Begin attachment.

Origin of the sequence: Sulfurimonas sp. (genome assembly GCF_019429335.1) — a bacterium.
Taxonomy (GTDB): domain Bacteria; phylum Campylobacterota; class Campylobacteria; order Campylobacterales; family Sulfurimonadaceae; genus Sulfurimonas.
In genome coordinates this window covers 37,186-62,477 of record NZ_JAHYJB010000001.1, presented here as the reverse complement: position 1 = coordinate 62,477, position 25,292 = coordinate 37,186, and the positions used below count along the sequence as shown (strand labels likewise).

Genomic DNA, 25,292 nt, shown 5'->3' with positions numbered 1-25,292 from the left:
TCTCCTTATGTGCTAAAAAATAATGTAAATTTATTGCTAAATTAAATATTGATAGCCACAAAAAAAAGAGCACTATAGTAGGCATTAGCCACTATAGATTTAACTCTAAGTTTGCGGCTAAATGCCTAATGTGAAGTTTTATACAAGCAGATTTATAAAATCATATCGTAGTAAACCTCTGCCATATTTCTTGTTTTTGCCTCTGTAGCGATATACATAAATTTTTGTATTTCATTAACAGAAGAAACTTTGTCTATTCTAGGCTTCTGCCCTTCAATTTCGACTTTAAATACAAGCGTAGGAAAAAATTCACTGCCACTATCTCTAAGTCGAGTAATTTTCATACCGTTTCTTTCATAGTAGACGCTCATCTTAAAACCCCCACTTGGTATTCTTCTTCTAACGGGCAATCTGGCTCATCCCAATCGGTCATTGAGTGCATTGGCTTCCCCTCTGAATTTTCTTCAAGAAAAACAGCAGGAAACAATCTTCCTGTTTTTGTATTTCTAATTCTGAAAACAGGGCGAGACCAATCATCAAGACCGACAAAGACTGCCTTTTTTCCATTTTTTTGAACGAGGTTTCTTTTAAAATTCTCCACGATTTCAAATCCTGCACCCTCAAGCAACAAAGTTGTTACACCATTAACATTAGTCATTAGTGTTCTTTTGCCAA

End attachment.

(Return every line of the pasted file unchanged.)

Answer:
Origin of the sequence: Sulfurimonas sp. (genome assembly GCF_019429335.1) — a bacterium.
Taxonomy (GTDB): domain Bacteria; phylum Campylobacterota; class Campylobacteria; order Campylobacterales; family Sulfurimonadaceae; genus Sulfurimonas.
In genome coordinates this window covers 37,186-62,477 of record NZ_JAHYJB010000001.1, presented here as the reverse complement: position 1 = coordinate 62,477, position 25,292 = coordinate 37,186, and the positions used below count along the sequence as shown (strand labels likewise).

Genomic DNA, 25,292 nt, shown 5'->3' with positions numbered 1-25,292 from the left:
TCTCCTTATGTGCTAAAAAATAATGTAAATTTATTGCTAAATTAAATATTGATAGCCACAAAAAAAAGAGCACTATAGTAGGCATTAGCCACTATAGATTTAACTCTAAGTTTGCGGCTAAATGCCTAATGTGAAGTTTTATACAAGCAGATTTATAAAATCATATCGTAGTAAACCTCTGCCATATTTCTTGTTTTTGCCTCTGTAGCGATATACATAAATTTTTGTATTTCATTAACAGAAGAAACTTTGTCTATTCTAGGCTTCTGCCCTTCAATTTCGACTTTAAATACAAGCGTAGGAAAAAATTCACTGCCACTATCTCTAAGTCGAGTAATTTTCATACCGTTTCTTTCATAGTAGACGCTCATCTTAAAACCCCCACTTGGTATTCTTCTTCTAACGGGCAATCTGGCTCATCCCAATCGGTCATTGAGTGCATTGGCTTCCCCTCTGAATTTTCTTCAAGAAAAACAGCAGGAAACAATCTTCCTGTTTTTGTATTTCTAATTCTGAAAACAGGGCGAGACCAATCATCAAGACCGACAAAGACTGCCTTTTTTCCATTTTTTTGAACGAGGTTTCTTTTAAAATTCTCCACGATTTCAAATCCTGCACCCTCAAGCAACAAAGTTGTTACACCATTAACATTAGTCATTAGTGTTCTTTTGCCAA